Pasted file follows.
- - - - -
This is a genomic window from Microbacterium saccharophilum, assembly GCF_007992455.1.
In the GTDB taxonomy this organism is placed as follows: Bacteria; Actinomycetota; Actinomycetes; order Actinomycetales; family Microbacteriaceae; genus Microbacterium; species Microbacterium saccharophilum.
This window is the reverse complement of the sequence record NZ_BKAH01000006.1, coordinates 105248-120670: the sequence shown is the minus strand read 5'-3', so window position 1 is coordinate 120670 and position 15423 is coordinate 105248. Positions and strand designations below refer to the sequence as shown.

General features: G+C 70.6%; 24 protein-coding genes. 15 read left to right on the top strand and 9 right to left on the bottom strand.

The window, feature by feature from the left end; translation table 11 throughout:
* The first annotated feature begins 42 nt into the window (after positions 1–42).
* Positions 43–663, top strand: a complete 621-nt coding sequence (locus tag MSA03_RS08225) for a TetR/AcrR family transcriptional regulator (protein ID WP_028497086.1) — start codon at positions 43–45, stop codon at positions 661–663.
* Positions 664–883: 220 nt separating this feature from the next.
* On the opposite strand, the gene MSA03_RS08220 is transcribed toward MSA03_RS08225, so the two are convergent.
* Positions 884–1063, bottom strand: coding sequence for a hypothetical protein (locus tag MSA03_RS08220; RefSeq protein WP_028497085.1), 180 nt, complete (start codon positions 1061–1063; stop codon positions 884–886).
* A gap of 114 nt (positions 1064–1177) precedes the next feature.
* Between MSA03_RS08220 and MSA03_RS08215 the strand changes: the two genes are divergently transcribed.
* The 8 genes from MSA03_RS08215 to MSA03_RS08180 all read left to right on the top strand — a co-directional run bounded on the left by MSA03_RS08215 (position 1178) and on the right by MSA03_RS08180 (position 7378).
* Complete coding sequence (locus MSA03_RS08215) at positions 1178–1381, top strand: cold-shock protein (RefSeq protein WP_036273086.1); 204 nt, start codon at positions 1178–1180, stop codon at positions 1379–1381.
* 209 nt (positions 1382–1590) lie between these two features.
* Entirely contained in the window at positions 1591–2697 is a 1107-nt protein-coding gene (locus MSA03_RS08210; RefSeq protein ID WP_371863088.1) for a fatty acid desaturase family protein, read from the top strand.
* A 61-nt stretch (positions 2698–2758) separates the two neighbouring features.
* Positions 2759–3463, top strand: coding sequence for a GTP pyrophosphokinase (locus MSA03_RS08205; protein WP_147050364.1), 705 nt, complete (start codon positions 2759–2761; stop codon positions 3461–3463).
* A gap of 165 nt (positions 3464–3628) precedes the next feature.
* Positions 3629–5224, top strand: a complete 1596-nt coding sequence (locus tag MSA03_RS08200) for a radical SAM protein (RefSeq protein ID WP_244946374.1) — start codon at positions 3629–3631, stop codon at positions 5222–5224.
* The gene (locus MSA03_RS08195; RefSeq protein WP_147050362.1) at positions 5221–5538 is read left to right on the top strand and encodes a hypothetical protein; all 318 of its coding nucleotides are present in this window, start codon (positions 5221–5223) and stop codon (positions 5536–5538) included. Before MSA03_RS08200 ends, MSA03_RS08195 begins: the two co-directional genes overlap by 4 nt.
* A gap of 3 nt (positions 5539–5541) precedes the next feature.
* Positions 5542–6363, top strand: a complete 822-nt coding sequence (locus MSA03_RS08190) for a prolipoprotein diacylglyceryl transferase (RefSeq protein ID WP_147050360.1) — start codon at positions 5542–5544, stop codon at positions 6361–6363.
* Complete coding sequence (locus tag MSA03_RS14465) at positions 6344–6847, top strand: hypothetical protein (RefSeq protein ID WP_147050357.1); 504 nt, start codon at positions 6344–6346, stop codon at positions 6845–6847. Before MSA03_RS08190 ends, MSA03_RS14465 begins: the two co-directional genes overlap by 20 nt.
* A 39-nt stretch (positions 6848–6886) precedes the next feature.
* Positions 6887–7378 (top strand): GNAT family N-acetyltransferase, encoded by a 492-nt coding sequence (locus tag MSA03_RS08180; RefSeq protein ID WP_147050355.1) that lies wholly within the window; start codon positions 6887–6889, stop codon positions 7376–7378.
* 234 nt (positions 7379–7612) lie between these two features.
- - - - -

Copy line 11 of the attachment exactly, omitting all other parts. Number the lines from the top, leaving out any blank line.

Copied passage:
* A gap of 114 nt (positions 1064–1177) precedes the next feature.